Freelancers review: "A delightfully silly and unusual fantasy adventure"

The Freelancers box on a wooden table beside the game board, tokens, and more as people play
(Image: © Plaid Hat Games)

GamesRadar+ Verdict

If you're looking for a relatively quick campaign full of fantasy shenanigans, quick decisions, and lots of laughter, there are few games that measure up to Freelancers from Plaid Hat Games. No job's out of the question when you're broke, and the party of freelancing folks you play with friends is certainly that. Sometimes, even the smallest tasks can add up to a legendary adventure, with each one full of branching paths and surprises.


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    Quite fast once you know how to play

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    Deeply goofy campaigns

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    Leans into playing roles

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    No two playthroughs alike

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    Co-op play


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    Absolutely requires an app, which could be a dealbreaker

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    Lots of tracking various tokens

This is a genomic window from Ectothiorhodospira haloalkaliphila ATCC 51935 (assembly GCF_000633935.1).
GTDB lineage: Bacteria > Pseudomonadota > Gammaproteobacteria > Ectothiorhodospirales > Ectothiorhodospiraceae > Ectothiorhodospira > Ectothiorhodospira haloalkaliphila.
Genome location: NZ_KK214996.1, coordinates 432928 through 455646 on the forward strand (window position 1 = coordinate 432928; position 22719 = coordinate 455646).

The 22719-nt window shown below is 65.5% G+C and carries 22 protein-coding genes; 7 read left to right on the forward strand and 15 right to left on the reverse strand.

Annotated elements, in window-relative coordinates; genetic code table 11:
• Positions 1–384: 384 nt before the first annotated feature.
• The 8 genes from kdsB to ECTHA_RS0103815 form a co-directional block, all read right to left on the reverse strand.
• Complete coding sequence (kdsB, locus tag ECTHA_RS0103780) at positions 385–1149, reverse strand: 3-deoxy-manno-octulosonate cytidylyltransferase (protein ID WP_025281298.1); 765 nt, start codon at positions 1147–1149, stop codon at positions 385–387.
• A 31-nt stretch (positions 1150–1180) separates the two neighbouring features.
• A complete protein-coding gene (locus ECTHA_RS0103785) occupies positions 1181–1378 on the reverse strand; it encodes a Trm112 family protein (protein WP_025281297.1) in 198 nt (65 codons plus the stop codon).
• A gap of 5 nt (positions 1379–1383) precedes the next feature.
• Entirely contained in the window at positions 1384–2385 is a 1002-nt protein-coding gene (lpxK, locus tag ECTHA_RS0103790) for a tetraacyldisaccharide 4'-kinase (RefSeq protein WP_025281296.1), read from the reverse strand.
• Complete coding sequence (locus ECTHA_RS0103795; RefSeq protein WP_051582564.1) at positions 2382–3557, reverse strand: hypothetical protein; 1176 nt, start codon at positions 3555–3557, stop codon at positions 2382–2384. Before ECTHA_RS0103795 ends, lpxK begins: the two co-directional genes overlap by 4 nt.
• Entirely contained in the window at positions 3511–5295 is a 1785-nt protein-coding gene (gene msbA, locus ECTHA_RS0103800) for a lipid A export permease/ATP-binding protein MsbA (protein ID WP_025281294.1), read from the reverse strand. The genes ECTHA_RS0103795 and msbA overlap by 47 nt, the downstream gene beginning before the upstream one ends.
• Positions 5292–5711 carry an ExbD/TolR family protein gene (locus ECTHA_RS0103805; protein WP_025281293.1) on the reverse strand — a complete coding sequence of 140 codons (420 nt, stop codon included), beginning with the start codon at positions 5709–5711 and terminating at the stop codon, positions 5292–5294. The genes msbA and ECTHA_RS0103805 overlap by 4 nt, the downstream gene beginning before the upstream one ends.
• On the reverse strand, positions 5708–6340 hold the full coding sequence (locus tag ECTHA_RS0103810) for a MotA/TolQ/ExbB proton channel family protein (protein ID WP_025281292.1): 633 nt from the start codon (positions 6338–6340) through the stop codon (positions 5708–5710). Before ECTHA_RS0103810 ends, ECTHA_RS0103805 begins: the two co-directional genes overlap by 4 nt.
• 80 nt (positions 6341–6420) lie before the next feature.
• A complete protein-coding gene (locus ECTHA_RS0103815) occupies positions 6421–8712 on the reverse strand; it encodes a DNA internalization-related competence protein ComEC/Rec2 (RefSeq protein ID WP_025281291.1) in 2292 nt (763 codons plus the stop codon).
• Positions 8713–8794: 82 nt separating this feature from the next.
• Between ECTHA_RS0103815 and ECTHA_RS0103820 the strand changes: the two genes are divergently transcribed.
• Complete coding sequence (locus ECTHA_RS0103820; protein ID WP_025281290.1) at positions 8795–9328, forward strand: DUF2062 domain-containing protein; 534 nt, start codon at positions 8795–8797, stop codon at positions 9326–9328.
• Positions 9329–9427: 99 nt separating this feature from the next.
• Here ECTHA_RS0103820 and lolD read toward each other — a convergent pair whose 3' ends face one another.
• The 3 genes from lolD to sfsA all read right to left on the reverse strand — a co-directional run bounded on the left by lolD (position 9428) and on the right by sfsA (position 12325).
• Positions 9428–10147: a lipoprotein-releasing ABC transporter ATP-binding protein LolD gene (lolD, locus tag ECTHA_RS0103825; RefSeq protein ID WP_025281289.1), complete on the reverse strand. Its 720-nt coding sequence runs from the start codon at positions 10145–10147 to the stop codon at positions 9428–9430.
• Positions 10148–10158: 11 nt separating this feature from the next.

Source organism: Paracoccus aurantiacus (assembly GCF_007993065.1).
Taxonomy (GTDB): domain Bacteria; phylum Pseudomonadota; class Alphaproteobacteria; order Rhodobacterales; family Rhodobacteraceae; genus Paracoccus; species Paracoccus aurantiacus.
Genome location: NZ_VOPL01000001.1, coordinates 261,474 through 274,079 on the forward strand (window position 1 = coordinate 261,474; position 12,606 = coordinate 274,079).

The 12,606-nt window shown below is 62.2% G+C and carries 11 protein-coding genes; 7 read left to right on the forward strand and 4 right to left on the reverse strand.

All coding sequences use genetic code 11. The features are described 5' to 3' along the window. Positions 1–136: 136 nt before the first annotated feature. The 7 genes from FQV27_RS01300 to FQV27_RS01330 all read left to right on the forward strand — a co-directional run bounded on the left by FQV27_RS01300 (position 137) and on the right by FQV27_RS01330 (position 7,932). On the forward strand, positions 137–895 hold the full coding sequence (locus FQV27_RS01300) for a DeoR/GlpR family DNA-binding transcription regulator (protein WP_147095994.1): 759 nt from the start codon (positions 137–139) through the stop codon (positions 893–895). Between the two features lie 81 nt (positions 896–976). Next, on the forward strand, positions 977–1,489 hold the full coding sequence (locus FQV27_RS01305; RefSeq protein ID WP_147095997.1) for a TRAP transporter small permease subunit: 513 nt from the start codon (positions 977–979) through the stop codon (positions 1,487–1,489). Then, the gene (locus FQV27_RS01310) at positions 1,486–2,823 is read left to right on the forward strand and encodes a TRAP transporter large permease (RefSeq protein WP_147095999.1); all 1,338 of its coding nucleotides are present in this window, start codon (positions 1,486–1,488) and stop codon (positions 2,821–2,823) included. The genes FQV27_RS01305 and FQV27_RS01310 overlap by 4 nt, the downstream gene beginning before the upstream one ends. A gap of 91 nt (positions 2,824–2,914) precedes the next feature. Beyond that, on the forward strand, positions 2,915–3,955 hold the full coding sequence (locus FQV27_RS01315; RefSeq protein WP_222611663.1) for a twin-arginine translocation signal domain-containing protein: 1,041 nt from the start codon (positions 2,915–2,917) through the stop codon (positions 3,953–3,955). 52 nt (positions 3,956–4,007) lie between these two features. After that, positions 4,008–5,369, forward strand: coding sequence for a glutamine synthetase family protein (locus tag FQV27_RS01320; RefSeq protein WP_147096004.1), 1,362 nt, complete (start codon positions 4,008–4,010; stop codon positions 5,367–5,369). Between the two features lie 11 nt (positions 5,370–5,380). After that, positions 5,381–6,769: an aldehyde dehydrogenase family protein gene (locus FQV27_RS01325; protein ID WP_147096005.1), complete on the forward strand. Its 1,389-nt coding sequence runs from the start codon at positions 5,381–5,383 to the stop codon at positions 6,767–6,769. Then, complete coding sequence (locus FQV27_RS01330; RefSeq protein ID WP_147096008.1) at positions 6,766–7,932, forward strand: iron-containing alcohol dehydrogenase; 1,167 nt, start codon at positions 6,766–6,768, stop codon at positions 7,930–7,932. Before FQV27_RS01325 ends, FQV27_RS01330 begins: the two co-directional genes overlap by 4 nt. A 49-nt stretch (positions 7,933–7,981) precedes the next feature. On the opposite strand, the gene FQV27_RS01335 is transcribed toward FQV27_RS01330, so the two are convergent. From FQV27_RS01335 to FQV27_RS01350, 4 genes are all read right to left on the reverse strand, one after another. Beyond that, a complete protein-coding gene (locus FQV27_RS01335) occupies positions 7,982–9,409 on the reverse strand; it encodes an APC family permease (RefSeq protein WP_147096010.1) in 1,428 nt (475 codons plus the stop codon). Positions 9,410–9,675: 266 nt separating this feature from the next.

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    Ultimately only one "winner"

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Freelancers from Plaid Hat Games is a tongue-in-cheek fantasy board game that tasks a party of adventurers with a variety of quests. Simple enough, right? There have been plenty of RPGs that get quite silly. But there are few and far between that get quite silly while also requiring an application to run through fully voiced scenarios with wild NPCs, have procedurally generated quests depending on which characters are on the adventure and which choices they've made, and include fast-paced decision-making in the moment that can seriously swing the outcome of a given encounter.

It's easily the most unusual tabletop game I've played this year, and I mean that in the most positive way possible.

Features & design